CENTCOM planners and Schwarzkopf himself had neglected the Scud threat up to that point, correctly considering the missiles as militarily insignificant without WMD warheads (which the US nuclear deterrent would preclude.) Though tactically and operationally ineffective, they had suddenly become a serious strategic/diplomatic threat. Persuading Israel to hold back was no easy task, again demanding multiple parallel measures. First, several Patriot batteries with PAC-2 missiles (optimized for TBM engagements) were hurriedly deployed to key Israeli target areas like Tel Aviv. Secondly, Iraq’s TBMs and launchers became priority targets for air campaign planners.

The missiles installed in fixed launchers at the large H2 and H3 airbases in western Iraq were straightforward enough to attack; however, most Iraqi Scuds were deployed on highly mobile 8×8 transporter/erector/launcher (TEL) vehicles exploiting the vast Iraqi desert to hide themselves. To destroy them, a large portion of available coalition aircraft and special operation forces (SOF) teams were re-tasked to seeking out and eliminating Scud TELs exclusively. This veritable “needle in a haystack” hunt would become the longest operation of the entire conflict and a maddeningly frustrating.

6. Reviving a Giant

Coalition vs. Iraq

Date/Time: 24 January, 1991 / 00:00:00 Zulu

Location: Middle East
Duration: 48 Hours
Playable Sides: Coalition

By January 20th, 1991, the initial strikes on Iraq had been highly successful, destroying or degrading much of Iraq’s communication and anti-air capabilities. However, the coalition naval fleets in both the Eastern Med and Persian Gulf had by this point expended most of their long-range land-attack capability. In particular, the Persian Gulf Task Force needed to replenish its stock of Tomahawk cruise missiles as soon as possible.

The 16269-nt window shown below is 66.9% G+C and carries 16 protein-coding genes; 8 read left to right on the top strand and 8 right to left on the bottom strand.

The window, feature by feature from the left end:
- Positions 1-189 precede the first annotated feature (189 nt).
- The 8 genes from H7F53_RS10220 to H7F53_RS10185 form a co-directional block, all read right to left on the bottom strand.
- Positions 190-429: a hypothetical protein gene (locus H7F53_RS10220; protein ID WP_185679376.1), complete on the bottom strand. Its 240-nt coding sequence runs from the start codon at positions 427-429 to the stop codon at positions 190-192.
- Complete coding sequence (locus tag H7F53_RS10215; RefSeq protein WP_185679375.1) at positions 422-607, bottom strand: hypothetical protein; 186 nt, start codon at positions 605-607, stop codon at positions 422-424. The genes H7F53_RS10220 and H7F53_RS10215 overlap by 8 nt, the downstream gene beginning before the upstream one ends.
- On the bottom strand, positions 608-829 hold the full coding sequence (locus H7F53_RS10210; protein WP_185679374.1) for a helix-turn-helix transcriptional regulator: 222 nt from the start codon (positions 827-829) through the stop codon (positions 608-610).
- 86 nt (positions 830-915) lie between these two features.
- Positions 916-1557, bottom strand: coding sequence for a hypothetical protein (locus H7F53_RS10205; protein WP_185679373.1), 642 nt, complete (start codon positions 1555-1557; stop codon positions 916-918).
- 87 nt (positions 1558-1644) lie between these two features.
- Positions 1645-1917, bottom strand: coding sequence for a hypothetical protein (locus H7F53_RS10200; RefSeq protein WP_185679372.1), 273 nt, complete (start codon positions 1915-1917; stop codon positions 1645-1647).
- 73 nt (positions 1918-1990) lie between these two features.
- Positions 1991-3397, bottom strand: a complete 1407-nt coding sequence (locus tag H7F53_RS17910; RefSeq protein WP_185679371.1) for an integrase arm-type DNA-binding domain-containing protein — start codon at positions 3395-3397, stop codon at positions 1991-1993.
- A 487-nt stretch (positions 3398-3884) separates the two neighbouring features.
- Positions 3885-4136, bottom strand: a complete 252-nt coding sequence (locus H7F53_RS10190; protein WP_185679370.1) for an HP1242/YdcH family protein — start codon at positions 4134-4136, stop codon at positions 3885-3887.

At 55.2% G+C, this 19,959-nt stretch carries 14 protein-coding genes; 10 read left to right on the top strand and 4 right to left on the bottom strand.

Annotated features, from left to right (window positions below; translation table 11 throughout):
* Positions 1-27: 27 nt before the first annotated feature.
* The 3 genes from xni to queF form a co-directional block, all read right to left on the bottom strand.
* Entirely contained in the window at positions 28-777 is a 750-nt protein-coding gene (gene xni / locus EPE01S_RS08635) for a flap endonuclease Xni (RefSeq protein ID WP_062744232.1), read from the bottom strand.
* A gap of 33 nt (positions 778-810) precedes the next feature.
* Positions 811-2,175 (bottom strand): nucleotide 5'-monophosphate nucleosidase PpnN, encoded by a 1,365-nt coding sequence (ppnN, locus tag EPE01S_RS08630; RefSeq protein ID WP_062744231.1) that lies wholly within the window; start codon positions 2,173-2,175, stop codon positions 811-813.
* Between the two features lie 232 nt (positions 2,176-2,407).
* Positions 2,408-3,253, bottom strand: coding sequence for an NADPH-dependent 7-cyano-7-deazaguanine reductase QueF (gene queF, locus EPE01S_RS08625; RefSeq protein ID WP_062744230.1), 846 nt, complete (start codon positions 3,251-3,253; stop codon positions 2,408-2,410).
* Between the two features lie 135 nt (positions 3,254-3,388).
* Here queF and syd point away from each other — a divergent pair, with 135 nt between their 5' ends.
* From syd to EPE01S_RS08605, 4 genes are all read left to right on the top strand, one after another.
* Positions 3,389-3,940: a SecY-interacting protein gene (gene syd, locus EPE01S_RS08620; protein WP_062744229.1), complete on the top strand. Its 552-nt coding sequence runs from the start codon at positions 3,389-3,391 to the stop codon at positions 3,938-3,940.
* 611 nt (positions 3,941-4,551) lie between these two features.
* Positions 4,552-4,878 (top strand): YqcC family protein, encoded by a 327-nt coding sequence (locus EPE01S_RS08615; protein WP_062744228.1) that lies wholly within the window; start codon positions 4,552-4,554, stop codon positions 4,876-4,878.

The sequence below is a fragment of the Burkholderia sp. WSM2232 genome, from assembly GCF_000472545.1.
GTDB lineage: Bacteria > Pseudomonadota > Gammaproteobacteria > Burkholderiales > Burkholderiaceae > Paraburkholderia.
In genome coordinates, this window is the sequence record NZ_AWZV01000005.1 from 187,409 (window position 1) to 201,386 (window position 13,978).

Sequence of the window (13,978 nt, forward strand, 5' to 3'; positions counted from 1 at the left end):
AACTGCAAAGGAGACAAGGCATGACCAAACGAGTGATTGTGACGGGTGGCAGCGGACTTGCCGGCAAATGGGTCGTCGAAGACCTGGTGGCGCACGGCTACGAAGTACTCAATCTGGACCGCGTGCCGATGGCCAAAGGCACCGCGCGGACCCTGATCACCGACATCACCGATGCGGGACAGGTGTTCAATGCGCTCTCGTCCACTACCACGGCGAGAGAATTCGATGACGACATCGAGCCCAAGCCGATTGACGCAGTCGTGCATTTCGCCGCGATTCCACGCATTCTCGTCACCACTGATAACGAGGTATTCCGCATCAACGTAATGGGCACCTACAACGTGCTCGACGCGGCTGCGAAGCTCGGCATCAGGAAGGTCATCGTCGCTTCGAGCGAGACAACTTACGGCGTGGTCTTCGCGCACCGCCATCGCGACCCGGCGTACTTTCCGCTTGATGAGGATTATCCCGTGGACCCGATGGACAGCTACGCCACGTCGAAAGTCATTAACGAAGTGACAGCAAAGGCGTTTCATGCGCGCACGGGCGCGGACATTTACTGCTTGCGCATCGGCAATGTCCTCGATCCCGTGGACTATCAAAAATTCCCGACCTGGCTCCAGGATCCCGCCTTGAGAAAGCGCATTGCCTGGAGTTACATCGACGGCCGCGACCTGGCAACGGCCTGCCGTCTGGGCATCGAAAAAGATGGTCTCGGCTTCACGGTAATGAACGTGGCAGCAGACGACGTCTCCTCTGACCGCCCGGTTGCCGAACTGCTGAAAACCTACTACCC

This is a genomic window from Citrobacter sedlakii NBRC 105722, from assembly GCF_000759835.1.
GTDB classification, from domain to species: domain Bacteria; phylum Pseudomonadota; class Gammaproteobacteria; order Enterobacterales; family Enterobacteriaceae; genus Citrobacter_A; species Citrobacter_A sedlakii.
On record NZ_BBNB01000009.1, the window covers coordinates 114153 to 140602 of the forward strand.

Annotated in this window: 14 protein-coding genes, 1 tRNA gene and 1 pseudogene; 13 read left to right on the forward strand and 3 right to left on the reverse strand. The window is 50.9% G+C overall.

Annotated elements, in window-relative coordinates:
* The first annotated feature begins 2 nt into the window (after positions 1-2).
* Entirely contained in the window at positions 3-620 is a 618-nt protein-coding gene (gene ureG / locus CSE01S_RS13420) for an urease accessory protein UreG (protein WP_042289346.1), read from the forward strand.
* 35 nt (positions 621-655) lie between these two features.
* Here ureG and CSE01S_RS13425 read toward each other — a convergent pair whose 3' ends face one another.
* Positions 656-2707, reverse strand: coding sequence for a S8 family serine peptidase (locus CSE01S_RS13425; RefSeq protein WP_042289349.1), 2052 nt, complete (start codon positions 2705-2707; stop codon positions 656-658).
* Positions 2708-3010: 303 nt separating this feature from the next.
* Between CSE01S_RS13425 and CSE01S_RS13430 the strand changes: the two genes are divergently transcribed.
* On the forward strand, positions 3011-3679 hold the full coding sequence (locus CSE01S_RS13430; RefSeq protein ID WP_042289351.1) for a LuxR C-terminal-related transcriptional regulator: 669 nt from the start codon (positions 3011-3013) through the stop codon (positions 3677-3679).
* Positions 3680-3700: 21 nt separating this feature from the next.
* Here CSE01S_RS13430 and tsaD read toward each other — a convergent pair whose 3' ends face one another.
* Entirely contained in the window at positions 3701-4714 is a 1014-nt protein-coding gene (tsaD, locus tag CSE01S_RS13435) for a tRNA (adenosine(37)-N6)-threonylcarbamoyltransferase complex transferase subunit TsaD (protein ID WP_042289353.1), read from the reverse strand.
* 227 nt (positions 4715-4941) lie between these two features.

Historically, two Iowa Class battleships, Missouri (BB-63) and Wisconsin (BB-64), played a part in the Gulf War. Four Iowas were built during WWII and two other keels were laid – the Illinois (BB-65) and Kentucky (BB-66). These two hulls were to be the Iowa’s follow-on class, the “Montana Class” battleships. In real life, the end of WWII halted their construction and they were never commissioned. The BB-65 hull was broken up in September 1958.

In the 1950s, several proposals were floated to complete the Kentucky as a guided missile battleship. This project was authorized in 1954, and Kentucky was renumbered from BB-66 to BBG-1, only to be canceled later.

Conversion of the 73% complete Kentucky would have entailed extensive refits to replace the two original aft 16″ turret barbettes with an assortment of missile launchers and sensor systems. Apart from Phalanx CIWS, quad Harpoon launchers and Tomahawk armored-box launchers received by the four Iowas during their 1980s modernization, the Kentucky would also have room for multiple SM-2 Standard area-defence missile and Sea Sparrow point-defence missile launchers, plus their associated air search and SAM-illumination radars. Its original twin 5-inch gun turrets would’ve been replaced with modern Mk45 guns. If employed correctly, the last of the BBs would have been a fearsome addition to coalition naval power.